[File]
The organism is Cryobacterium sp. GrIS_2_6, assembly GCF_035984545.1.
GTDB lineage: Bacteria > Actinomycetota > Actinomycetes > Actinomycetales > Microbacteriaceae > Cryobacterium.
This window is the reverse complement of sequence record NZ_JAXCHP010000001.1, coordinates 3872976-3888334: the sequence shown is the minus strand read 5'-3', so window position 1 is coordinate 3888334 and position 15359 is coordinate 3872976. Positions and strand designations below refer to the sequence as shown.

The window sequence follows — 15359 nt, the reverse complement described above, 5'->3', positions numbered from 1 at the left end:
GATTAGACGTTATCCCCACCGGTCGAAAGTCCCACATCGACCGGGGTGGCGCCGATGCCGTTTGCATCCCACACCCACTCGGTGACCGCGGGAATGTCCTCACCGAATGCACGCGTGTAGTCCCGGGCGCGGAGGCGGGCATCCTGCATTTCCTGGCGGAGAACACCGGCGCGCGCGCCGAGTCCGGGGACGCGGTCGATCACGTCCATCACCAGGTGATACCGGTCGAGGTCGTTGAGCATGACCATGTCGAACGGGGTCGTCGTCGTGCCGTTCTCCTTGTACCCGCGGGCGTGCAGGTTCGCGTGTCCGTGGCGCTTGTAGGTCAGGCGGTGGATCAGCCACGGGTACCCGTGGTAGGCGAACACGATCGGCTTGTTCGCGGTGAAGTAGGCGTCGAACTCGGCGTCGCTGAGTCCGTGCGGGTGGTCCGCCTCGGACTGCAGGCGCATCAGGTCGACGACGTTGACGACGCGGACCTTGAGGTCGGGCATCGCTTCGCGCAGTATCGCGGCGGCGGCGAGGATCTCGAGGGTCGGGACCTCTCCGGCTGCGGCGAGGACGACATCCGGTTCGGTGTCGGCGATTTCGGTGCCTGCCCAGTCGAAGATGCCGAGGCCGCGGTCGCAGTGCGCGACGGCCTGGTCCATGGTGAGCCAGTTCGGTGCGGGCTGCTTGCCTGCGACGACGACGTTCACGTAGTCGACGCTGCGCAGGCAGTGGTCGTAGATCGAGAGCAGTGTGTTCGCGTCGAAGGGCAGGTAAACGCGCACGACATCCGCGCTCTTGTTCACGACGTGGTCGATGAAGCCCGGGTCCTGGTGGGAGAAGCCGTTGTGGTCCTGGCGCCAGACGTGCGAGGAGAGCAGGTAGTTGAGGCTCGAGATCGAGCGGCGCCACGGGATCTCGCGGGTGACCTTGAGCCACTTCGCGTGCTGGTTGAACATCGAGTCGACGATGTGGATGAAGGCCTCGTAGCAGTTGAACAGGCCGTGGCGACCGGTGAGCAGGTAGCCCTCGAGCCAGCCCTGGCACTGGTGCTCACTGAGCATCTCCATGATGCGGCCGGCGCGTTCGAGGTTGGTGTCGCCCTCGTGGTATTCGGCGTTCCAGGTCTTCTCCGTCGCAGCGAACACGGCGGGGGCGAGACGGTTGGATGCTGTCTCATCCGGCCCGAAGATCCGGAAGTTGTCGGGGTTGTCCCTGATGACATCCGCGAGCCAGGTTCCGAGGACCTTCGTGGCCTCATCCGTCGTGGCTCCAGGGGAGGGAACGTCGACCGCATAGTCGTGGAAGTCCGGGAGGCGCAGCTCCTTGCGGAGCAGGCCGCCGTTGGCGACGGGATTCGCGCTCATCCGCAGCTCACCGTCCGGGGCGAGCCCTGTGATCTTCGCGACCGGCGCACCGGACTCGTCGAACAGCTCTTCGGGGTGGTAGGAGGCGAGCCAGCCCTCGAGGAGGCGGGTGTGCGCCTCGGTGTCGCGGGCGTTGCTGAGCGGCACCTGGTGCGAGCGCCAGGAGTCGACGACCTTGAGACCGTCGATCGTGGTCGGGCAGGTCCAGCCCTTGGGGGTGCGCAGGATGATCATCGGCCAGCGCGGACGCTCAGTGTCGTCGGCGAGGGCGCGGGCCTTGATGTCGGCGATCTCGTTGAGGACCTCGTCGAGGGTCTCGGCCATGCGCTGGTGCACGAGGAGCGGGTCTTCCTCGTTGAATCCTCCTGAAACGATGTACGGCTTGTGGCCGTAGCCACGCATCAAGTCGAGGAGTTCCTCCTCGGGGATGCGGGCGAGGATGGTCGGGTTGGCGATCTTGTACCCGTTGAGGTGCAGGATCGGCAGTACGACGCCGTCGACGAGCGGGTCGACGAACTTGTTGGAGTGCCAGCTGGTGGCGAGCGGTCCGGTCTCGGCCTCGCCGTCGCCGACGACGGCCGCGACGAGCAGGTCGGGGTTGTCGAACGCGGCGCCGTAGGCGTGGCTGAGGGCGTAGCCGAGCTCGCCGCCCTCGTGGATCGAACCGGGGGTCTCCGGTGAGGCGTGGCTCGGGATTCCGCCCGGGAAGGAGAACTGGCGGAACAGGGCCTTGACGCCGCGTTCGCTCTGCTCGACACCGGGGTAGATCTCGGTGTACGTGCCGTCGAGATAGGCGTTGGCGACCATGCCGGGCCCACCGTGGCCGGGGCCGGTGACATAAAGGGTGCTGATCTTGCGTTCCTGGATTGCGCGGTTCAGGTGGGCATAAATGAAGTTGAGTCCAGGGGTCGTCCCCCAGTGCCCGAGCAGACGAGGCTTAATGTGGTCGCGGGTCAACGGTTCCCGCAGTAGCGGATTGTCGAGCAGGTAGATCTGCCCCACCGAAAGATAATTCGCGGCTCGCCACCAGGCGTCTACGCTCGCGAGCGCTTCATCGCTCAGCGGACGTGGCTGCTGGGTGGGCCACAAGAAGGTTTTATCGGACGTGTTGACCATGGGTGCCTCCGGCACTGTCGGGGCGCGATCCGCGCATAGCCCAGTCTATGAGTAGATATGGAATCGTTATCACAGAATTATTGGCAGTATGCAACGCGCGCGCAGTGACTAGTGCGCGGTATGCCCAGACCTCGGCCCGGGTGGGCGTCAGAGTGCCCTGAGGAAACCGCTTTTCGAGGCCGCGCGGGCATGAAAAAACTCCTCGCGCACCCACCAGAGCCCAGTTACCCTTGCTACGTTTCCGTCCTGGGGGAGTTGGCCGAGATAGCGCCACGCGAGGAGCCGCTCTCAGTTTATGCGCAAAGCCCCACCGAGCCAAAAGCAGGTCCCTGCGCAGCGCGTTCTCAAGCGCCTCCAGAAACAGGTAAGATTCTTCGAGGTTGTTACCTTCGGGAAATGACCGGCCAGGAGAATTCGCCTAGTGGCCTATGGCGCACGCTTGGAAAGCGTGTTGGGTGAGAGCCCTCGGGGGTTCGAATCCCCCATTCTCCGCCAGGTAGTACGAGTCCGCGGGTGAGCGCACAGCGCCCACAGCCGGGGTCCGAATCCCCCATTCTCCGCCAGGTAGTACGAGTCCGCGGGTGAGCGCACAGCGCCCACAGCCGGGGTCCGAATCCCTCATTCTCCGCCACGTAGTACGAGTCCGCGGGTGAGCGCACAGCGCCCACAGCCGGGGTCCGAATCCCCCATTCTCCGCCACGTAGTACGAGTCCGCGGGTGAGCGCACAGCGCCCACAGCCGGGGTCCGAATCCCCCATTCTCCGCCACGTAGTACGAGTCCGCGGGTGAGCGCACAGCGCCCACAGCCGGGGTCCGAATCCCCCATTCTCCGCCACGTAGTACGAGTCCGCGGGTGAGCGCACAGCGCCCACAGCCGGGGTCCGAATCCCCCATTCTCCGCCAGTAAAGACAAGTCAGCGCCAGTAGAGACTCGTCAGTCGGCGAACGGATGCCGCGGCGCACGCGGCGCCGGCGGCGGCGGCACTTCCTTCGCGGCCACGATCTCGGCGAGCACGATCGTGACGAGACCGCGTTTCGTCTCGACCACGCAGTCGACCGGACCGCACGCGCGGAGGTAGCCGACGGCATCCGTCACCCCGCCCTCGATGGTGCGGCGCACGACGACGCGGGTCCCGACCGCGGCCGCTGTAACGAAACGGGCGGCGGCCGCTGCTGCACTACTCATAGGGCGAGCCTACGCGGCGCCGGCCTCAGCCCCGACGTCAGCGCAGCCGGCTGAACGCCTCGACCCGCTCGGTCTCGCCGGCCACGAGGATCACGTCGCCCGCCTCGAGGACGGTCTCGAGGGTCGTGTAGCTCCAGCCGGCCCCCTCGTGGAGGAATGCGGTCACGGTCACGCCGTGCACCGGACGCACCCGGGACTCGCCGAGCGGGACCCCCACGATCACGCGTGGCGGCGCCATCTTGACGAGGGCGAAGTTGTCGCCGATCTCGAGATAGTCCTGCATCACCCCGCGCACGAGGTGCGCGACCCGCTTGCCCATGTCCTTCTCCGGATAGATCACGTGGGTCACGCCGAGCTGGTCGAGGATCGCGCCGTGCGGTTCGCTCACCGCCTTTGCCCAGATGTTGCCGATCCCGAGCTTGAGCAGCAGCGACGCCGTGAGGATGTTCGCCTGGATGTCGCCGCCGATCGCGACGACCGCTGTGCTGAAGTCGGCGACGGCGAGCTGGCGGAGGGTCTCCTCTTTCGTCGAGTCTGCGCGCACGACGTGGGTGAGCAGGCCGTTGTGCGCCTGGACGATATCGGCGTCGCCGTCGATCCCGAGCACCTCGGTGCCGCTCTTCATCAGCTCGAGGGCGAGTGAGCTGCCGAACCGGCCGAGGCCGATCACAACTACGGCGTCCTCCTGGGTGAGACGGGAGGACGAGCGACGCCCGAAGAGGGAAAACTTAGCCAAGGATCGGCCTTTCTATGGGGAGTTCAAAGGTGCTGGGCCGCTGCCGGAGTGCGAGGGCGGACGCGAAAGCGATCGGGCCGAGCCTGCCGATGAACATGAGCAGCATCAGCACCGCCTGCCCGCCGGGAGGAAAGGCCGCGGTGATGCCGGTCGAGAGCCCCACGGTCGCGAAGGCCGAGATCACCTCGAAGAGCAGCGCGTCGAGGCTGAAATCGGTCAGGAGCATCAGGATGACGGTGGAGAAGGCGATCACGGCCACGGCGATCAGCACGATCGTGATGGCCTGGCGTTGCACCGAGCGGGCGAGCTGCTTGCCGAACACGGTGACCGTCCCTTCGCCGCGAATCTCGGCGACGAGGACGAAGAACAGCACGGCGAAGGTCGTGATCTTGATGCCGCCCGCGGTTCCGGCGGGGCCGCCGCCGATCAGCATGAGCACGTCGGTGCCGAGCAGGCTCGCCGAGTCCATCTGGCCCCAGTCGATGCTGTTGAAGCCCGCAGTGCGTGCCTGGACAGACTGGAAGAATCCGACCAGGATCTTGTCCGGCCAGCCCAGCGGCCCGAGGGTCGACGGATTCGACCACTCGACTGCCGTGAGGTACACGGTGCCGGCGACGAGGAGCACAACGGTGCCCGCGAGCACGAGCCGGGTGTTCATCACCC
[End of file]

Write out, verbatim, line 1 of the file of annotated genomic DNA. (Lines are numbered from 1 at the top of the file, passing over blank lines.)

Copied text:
The organism is Cryobacterium sp. GrIS_2_6, assembly GCF_035984545.1.